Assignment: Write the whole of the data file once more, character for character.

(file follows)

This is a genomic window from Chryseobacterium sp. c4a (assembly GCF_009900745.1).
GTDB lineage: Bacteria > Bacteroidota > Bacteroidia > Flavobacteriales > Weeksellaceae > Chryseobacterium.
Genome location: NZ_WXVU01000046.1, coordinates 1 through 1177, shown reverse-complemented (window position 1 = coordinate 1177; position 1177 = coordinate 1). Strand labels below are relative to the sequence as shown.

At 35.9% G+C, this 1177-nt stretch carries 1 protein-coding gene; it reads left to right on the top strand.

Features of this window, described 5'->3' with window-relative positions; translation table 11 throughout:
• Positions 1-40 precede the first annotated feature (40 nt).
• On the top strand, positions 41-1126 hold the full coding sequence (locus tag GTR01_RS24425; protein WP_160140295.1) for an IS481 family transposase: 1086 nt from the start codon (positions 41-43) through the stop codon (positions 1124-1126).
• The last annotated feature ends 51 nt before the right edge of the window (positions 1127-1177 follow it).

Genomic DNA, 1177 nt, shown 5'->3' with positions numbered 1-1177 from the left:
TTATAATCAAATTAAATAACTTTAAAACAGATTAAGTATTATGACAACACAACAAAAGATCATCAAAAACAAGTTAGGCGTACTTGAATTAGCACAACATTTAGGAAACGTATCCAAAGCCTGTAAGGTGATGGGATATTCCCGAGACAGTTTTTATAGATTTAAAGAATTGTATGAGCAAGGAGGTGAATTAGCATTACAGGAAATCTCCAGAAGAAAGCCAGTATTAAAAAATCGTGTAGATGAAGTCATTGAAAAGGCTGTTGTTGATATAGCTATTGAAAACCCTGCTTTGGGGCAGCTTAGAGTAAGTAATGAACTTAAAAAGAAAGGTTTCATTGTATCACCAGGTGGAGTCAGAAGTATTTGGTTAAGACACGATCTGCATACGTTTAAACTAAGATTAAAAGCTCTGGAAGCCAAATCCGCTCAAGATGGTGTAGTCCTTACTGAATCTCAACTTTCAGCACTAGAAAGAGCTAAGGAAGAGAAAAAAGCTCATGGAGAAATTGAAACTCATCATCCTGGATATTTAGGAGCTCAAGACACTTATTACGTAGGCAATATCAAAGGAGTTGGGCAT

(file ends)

This is a genomic window from Chryseobacterium sp. c4a (assembly GCF_009900745.1).
GTDB lineage: Bacteria > Bacteroidota > Bacteroidia > Flavobacteriales > Weeksellaceae > Chryseobacterium.
Genome location: NZ_WXVU01000046.1, coordinates 1 through 1177, shown reverse-complemented (window position 1 = coordinate 1177; position 1177 = coordinate 1). Strand labels below are relative to the sequence as shown.

At 35.9% G+C, this 1177-nt stretch carries 1 protein-coding gene; it reads left to right on the top strand.

Features of this window, described 5'->3' with window-relative positions; translation table 11 throughout:
• Positions 1-40 precede the first annotated feature (40 nt).
• On the top strand, positions 41-1126 hold the full coding sequence (locus tag GTR01_RS24425; protein WP_160140295.1) for an IS481 family transposase: 1086 nt from the start codon (positions 41-43) through the stop codon (positions 1124-1126).
• The last annotated feature ends 51 nt before the right edge of the window (positions 1127-1177 follow it).

Genomic DNA, 1177 nt, shown 5'->3' with positions numbered 1-1177 from the left:
TTATAATCAAATTAAATAACTTTAAAACAGATTAAGTATTATGACAACACAACAAAAGATCATCAAAAACAAGTTAGGCGTACTTGAATTAGCACAACATTTAGGAAACGTATCCAAAGCCTGTAAGGTGATGGGATATTCCCGAGACAGTTTTTATAGATTTAAAGAATTGTATGAGCAAGGAGGTGAATTAGCATTACAGGAAATCTCCAGAAGAAAGCCAGTATTAAAAAATCGTGTAGATGAAGTCATTGAAAAGGCTGTTGTTGATATAGCTATTGAAAACCCTGCTTTGGGGCAGCTTAGAGTAAGTAATGAACTTAAAAAGAAAGGTTTCATTGTATCACCAGGTGGAGTCAGAAGTATTTGGTTAAGACACGATCTGCATACGTTTAAACTAAGATTAAAAGCTCTGGAAGCCAAATCCGCTCAAGATGGTGTAGTCCTTACTGAATCTCAACTTTCAGCACTAGAAAGAGCTAAGGAAGAGAAAAAAGCTCATGGAGAAATTGAAACTCATCATCCTGGATATTTAGGAGCTCAAGACACTTATTACGTAGGCAATATCAAAGGAGTTGGGCAT